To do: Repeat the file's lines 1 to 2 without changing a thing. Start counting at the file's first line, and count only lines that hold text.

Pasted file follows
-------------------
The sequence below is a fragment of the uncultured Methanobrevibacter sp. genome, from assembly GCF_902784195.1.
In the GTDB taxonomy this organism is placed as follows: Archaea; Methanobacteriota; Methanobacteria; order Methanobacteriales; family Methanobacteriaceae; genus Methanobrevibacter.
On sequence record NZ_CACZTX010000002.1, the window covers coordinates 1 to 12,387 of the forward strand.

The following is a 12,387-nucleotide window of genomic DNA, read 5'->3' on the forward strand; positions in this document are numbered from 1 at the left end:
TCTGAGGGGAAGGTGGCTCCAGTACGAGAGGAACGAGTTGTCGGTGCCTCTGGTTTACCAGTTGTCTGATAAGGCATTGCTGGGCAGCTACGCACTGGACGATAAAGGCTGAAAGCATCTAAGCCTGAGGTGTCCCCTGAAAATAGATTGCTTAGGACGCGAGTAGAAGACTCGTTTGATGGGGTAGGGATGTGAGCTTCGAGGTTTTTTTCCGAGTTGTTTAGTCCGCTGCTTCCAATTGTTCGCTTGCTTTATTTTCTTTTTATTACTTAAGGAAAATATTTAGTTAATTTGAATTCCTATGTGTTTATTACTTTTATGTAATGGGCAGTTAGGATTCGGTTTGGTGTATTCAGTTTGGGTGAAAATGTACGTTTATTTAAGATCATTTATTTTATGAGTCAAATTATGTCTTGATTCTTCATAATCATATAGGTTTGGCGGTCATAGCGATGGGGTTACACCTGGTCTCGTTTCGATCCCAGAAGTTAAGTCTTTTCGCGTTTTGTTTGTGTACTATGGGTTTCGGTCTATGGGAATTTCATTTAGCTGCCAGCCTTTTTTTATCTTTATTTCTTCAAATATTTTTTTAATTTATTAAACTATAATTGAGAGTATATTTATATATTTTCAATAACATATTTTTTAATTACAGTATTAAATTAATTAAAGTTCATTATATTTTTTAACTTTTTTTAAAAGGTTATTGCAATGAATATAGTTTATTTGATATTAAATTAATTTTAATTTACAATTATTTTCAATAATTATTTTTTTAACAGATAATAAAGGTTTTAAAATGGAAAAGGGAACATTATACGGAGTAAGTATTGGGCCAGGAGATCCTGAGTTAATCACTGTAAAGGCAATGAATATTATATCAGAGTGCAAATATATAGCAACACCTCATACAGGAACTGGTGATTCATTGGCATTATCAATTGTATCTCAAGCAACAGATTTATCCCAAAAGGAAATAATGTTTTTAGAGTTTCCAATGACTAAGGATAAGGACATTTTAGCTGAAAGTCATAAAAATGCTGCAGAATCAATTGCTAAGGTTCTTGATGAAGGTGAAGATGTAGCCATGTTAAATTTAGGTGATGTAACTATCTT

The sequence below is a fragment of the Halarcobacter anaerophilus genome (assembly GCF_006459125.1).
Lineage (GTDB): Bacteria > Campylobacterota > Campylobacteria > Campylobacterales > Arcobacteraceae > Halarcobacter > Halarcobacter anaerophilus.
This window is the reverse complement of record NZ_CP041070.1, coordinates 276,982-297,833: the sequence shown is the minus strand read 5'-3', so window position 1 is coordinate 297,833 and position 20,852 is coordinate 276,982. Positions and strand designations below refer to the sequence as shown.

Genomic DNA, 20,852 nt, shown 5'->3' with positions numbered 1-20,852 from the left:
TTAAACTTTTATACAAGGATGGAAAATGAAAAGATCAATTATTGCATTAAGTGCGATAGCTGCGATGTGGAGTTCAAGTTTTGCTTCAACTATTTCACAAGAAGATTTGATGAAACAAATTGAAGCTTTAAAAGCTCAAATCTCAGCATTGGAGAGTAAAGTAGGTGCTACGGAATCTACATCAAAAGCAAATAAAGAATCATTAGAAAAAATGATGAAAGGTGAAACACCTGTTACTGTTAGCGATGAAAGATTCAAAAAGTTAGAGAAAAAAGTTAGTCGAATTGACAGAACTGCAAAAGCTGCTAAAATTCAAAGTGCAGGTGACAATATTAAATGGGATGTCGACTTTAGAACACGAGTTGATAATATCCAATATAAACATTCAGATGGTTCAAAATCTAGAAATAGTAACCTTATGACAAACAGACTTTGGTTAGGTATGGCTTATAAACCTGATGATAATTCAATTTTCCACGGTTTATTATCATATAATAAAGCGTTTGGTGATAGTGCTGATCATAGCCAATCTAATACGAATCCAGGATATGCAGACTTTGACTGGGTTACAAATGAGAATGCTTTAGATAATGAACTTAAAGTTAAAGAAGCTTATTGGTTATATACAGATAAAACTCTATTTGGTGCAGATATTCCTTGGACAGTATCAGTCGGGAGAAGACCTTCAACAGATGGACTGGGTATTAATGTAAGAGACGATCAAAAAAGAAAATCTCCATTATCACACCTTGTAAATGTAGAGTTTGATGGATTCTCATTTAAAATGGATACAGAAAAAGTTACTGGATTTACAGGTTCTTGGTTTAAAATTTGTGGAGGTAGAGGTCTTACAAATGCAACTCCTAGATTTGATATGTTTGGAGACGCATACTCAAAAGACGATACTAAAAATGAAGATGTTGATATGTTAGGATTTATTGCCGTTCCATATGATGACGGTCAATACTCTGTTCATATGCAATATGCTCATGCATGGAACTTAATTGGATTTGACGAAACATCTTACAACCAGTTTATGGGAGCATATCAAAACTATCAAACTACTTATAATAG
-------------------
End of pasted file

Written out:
The sequence below is a fragment of the uncultured Methanobrevibacter sp. genome, from assembly GCF_902784195.1.
In the GTDB taxonomy this organism is placed as follows: Archaea; Methanobacteriota; Methanobacteria; order Methanobacteriales; family Methanobacteriaceae; genus Methanobrevibacter.